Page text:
quiet animal GH-121371443
Solar Kitchen photo courtesy of Antto Melasniemi Bicycle photos courtesy of Johannes Romppanen
TACTILE LANDSCAPE In Helsinki public spaces are strongy identifiable by their texture. This is a language for demarcating one type of public space from another. Learning from Helsinki we extend two found textures to become our landscape. Our proposal in return brings one new texture. It is a delicately undulating glass membrane. Helsinki city blocks in the 1800s were named after wild animals. Through the use of texture the proposed new block will have the tactile familiarity of a pet’s fur. So we call this proposal “quiet animal”.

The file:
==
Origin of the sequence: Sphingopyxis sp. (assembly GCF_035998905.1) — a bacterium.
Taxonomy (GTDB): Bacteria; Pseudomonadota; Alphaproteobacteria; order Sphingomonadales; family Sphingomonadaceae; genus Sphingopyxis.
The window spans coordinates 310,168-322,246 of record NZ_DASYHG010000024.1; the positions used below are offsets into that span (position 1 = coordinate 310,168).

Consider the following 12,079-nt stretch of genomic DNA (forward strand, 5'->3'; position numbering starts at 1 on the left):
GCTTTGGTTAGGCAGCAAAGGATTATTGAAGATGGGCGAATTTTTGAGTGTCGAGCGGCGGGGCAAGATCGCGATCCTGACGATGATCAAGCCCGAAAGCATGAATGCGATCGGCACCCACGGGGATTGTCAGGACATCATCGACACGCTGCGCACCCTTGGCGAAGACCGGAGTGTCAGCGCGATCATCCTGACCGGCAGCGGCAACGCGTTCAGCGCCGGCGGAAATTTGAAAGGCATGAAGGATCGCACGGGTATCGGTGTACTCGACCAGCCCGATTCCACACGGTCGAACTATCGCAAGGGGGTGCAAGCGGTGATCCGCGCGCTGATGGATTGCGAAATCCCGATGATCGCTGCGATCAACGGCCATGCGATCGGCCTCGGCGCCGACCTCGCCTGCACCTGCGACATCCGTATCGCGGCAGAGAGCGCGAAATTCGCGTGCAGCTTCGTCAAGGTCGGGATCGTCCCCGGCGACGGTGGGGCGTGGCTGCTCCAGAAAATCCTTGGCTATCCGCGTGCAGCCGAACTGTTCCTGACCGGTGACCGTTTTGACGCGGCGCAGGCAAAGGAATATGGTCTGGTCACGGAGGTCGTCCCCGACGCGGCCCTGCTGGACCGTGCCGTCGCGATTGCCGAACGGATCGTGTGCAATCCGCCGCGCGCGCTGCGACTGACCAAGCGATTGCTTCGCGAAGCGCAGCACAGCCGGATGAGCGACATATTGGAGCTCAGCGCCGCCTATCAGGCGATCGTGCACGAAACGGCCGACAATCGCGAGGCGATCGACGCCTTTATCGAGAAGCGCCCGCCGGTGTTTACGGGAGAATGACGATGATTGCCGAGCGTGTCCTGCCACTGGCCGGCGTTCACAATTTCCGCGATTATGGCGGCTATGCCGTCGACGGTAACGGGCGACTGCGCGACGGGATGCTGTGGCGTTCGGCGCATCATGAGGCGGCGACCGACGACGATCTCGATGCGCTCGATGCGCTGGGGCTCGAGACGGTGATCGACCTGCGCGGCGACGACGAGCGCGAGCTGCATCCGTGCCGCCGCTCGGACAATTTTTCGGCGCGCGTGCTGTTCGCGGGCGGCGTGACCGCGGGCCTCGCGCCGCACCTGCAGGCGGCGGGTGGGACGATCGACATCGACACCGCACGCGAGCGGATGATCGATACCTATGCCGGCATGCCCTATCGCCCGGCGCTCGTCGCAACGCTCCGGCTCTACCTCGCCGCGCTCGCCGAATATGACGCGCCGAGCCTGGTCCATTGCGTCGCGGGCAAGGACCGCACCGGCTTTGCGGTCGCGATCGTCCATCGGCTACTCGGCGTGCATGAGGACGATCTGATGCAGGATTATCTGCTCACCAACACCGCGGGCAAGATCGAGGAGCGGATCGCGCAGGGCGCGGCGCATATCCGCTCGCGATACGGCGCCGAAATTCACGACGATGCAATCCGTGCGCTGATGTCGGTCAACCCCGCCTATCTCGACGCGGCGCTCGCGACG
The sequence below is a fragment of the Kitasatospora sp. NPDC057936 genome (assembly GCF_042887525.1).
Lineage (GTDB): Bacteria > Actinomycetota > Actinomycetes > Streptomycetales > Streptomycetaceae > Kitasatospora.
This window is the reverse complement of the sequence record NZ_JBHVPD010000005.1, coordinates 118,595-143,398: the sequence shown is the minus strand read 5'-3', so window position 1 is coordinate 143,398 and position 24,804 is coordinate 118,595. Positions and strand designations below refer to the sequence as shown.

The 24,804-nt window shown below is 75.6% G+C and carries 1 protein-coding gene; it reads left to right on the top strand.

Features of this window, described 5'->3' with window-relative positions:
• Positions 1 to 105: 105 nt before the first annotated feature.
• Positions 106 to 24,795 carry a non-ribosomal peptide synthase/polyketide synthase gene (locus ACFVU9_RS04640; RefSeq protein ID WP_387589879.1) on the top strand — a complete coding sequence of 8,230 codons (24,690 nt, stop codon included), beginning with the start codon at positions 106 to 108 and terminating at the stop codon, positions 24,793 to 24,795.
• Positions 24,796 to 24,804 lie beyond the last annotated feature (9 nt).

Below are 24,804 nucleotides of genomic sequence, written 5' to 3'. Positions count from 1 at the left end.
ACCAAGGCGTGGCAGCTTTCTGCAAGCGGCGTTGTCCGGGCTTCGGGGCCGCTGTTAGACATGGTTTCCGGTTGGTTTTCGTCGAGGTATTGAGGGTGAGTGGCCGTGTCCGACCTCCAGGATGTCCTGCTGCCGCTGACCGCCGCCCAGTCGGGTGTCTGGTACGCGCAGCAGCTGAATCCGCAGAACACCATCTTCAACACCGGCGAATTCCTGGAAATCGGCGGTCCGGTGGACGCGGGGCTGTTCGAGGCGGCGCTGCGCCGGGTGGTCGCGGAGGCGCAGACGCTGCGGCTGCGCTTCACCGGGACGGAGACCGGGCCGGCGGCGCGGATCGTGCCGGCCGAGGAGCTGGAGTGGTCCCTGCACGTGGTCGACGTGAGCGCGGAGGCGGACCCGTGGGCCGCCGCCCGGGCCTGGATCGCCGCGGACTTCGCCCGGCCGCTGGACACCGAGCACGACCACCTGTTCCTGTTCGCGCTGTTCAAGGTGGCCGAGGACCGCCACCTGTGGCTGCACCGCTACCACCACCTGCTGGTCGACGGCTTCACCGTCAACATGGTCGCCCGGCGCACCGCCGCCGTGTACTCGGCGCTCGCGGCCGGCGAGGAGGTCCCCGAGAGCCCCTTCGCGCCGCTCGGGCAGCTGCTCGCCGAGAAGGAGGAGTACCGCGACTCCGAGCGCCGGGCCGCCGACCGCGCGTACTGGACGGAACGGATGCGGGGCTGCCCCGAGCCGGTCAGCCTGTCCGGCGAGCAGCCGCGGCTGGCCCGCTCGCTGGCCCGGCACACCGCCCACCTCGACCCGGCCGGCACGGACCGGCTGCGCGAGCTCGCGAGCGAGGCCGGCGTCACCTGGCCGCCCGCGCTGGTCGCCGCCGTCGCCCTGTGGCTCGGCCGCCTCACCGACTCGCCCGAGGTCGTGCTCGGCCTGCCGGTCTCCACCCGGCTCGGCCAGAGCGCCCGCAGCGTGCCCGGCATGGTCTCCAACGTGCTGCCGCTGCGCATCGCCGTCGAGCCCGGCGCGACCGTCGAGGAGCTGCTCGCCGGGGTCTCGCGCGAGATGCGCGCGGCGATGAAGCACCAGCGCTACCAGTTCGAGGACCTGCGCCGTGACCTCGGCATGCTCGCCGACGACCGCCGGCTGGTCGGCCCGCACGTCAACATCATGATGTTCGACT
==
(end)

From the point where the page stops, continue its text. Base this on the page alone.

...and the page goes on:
Unioninkatu still remains a street with a strong character, connecting the Southern parts of the town Centre to the Norhtern ones with a strong monumental statement in each end of the street – the Kallio Church and the observatory, both exemplary monuments of their kind and well admired and copied in Finland and beyond –, and many others in between. The waterfront for its part has still not become part of the city, and the existing promenades – even though popular – never have become what they could, follow second class routes and are ruined by the heavy traffic along them, and thus have, together with their surroundings always remained in the marginalia, as spaces of passing rather than staying and pacing up, rather than slowing down. The Guggenheim Helsinki site is in the centre of a lot of this marginalia and the museum has the possibility to make this site part of the city in a new way both through re-activating and re-iterating the past, as well as reimagining the future. The architecture of the site never really was, or it has always been temporary and accidental. The Eastern side of the Southern Dock Basin was first connected to the city monumentally with the Orthodox Cathedral, then with the beautiful storage buildings by the waterfront and later by the cranes, whose memories have already been forgotten, and Alvar Aalto’s masterly gesture to continue the neo-classical façade of the Esplanadi. The western side grew with its own pace from Engel’s subtle classicism and the delicately revivalist Market Hall to Revell’s celebration of Internationalism with the Palace hotel for the Olympics. Further south it always remained a place with only an odd passage unwillingly and unwittingly monumentalised with fake facades, first wooden ones in front of the Makasiinit, and later by iron and steel ones of the Cruise ships. How to make this place so close yet always so far part of the city? It could become simply a promenade, but it could be much more too. The Museum can make it what it truly ought to be, a place for recreation, and a place for both meditation and encounter. In order to do this, it needs to both continue the city, its pathways and alignments, but also to create new, and in order to connect, it first needs to invent the site, which previously never has been. It needs a gesture, and the gesture needs both to rhyme with the existing, and to create something new. The site acts a bridge between different parts of the city and as a continuation, balance and mirror for the facades of the Market Square, and the Katajanokka. Additionally, It has the capability of creating a waterfront, which would, for the first time be a waterfront for the people. It also has the capability of creating a new cultural focal point within the city, perhaps shifting the balance of the city the old squares for power and commerce, and towards the sea. Besides the waterfront, the site picks the shifts and the tilts in the historic grid and is at the end of a street, which never was, but perhaps could be. This street parallel to Unioninkatu is an oddity within the grid. It begins from arguably the most beautiful street in Helsinki, Sofiankatu, which in its alignment predates Ehrenström’s plan and gives a view of the Senate Square and the Cathedral slightly off the centre as if accidentally echoing the tilts and shifts that give the character to the whole centre. Now it ends in the other symbol of Helsinki, the spirit of the city and the sea, the beautiful Havis Amanda emerging from the sea as the City itself does, or rather, could do. The Guggenheim might re-activate this alignment and continue Sofiankatu, shifting the grid and taking it all the way to the Southern parts of Helsinki following the seaside, as it might re-establish and redetermine the connection to the sea, something natural to, yet underappreciated by the urbanism of Helsinki. Again, in order to do that, a gesture strong enough to charge and re-invent the site around it, yet quiet and subtle enough in its ways to revive and create connections with the city, its grids, its streets and above all its citizens, is needed.